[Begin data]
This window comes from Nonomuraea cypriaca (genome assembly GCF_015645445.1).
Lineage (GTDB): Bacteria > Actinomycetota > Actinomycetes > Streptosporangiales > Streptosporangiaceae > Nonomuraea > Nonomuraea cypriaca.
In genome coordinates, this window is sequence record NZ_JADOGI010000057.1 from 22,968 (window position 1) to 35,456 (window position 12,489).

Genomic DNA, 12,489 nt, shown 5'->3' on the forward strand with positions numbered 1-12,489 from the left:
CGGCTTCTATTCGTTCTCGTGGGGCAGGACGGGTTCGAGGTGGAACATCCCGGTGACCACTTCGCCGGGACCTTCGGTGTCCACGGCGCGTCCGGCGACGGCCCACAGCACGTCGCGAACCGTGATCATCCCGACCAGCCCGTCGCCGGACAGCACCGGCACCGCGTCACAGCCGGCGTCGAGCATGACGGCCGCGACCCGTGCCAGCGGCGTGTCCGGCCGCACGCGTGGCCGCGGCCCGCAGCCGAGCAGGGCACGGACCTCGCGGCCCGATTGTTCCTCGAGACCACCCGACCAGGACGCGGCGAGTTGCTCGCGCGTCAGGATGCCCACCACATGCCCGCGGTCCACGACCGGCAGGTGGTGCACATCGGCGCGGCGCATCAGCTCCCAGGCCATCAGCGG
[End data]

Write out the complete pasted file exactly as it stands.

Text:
This window comes from Nonomuraea cypriaca (genome assembly GCF_015645445.1).
Lineage (GTDB): Bacteria > Actinomycetota > Actinomycetes > Streptosporangiales > Streptosporangiaceae > Nonomuraea > Nonomuraea cypriaca.
In genome coordinates, this window is sequence record NZ_JADOGI010000057.1 from 22,968 (window position 1) to 35,456 (window position 12,489).

Genomic DNA, 12,489 nt, shown 5'->3' on the forward strand with positions numbered 1-12,489 from the left:
CGGCTTCTATTCGTTCTCGTGGGGCAGGACGGGTTCGAGGTGGAACATCCCGGTGACCACTTCGCCGGGACCTTCGGTGTCCACGGCGCGTCCGGCGACGGCCCACAGCACGTCGCGAACCGTGATCATCCCGACCAGCCCGTCGCCGGACAGCACCGGCACCGCGTCACAGCCGGCGTCGAGCATGACGGCCGCGACCCGTGCCAGCGGCGTGTCCGGCCGCACGCGTGGCCGCGGCCCGCAGCCGAGCAGGGCACGGACCTCGCGGCCCGATTGTTCCTCGAGACCACCCGACCAGGACGCGGCGAGTTGCTCGCGCGTCAGGATGCCCACCACATGCCCGCGGTCCACGACCGGCAGGTGGTGCACATCGGCGCGGCGCATCAGCTCCCAGGCCATCAGCGG